Through my stress-reduction course (aka my stealth Buddhism course), I learned a little more about how our brains work. It’s not just that the left side is logical and the right hemisphere is creative. The left is sequential and the right is all about NOW.
Or, to steal a metaphor from Jill Bolte Taylor, the left hemisphere is like a serial processor, while the right is a parallel processor. (My shriveled little inner computer geek, who surely lives in the left brain, loved this idea.)
Taylor should know. She experienced this the hard way in 1996 when a stroke wreaked havoc on her left hemisphere. Her TED talk on the insights she gained has been around for a while, but it was new to me when I viewed it in my class. Watch it, and prepare to be moved. By the end, my eyes weren’t the only ones shining with tears.
Two things just floored me, apart from Taylor’s story itself. She described her recovery as taking eight years. Yes, that sounds awfully daunting. I took it as a beacon of hope. My health troubles that began last winter affected my brain and nervous system. They changed my visual perception (which might be a thyroid issue) and clouded my cognition. I am feeling weird paresthesias in my legs and lips as I write this, a sort of buzzing, tingling sensation that is annoying and distracting though not painful.
If Taylor managed to keep seeing improvements for eight years – which is how I heard her story – then I’ve got another good seven years to go! I’ve regained most of my mental clarity, except for a pesky problem retrieving last names. I’ve learned that meditating can enhance my powers of concentration. It’s almost as if letting my right brain steer for awhile makes my left brain more supple and focused. I’m curious whether a serious schedule of meditation could even take my thinking beyond my pre-illness abilities. Logically (says my left brain), the ability to call equally on both hemispheres should make one a better writer, for instance.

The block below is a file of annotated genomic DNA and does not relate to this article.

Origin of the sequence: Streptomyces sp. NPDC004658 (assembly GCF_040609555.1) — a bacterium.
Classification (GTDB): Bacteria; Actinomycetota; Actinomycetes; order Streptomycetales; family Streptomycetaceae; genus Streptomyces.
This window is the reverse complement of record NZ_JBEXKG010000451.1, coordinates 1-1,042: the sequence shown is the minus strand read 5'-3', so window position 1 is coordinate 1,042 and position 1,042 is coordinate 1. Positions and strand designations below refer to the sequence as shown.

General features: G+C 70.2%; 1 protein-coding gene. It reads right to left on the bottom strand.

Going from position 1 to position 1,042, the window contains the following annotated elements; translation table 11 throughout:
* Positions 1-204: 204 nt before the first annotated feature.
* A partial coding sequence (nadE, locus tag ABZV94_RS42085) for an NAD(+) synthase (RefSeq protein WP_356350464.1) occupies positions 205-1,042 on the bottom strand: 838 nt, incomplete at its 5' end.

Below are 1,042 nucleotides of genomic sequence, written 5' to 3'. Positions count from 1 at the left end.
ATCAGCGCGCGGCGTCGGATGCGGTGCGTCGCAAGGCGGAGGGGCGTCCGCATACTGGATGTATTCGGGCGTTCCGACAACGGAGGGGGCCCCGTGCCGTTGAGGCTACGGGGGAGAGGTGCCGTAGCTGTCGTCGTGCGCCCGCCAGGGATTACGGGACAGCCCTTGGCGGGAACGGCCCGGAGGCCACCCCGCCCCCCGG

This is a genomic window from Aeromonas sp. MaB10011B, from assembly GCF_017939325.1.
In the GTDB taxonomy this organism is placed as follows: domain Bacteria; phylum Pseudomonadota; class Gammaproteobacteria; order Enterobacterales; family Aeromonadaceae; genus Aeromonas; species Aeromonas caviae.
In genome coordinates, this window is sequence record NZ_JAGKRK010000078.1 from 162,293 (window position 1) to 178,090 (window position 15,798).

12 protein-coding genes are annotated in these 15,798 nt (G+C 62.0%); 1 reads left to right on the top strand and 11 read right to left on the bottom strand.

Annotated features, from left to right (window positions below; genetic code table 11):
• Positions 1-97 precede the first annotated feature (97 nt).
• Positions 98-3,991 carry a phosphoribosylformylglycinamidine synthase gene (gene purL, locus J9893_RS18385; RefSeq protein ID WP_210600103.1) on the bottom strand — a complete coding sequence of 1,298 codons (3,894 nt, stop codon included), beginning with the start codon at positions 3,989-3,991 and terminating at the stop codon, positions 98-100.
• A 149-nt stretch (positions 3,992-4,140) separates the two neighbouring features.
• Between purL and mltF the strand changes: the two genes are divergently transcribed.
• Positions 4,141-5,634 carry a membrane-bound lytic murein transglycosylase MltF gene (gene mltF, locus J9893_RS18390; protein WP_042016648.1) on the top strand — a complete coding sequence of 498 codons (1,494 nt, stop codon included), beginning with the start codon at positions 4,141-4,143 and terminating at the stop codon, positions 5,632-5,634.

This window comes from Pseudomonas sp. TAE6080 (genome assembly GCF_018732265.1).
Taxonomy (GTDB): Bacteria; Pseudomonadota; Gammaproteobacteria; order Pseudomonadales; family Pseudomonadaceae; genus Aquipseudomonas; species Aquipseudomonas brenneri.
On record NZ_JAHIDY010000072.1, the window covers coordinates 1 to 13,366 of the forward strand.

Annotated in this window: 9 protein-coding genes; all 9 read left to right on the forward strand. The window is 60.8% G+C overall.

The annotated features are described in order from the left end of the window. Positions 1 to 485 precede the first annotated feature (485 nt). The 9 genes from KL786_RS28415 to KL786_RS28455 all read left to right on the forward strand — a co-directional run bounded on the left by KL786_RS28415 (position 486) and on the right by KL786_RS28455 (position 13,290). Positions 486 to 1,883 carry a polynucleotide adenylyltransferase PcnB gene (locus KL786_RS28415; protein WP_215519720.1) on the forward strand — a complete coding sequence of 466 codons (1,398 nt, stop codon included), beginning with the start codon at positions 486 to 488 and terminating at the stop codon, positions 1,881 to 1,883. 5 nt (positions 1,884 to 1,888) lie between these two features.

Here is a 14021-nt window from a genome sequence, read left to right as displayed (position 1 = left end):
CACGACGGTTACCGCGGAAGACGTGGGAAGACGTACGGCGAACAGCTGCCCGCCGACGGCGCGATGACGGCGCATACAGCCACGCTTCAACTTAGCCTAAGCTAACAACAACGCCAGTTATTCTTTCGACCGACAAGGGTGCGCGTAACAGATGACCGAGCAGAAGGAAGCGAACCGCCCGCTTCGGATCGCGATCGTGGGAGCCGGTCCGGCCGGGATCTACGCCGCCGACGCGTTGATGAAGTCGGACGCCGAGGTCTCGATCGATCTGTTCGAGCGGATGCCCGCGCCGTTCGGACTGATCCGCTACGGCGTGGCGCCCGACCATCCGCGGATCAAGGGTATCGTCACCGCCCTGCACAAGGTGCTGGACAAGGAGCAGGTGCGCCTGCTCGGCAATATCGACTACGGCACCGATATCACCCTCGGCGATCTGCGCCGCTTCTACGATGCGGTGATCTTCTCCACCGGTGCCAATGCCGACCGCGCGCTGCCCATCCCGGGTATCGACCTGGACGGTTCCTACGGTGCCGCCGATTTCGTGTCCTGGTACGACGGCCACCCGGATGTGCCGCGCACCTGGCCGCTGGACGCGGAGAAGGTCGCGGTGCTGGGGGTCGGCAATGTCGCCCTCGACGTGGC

The other insight that struck a chord with me was Taylor’s explanation of right-brained perception and experience. People living in the now-now-now aren’t going to be setting goals or ticking tasks off a mental checklist. My son the Tiger is pretty right-brain dominant, as far as I can observe. He’s not just left-handed. He learned to talk late, with otherwise “normal” development. He’s got a great ear from musical pitch – another right-brained trait. And he drives his parents batty when getting ready for school in the morning. Yes, I know most families are rushed in the morning. The Tiger has turned chaos into a high art form.
Tiger! You need to put on your shoes and jacket, and grab your lunchbox.
Oh, Tiger, your shoes, remember? And then the jacket?
Um, you’ll need both shoes, not just the right one.
Now your jacket. Yes, I did so mention your jacket. How many times do I have to say it?
Please get your backpack. Well, where did you last see it? No, I didn’t put it under the dining room table.
[The boys stumble out the door.] Hey, TIGER! Wait up! You forgot your lunchbox!
The same scene repeats every morning, varied mainly by how impatient his dad or I sound by the end. I have no illusions about winning some apocalyptic battle against impatience. That struggle is built into parenting. But just maybe, having caught a glimpse of the now-now-now brain, I will appreciate that our Tiger is living with one foot in what Taylor calls Lalaland, a place where sequential thinking is difficult and foreign. Just maybe, I can to learn to visit him there, as a tourist. Present-moment awareness, as my teacher kept reminding us, is a gift to be nurtured. Just maybe, I can find new reserves of patience, understanding that what can look like willful obstinacy is actually far more about him inhabiting the ever-expanding, ever-demanding present.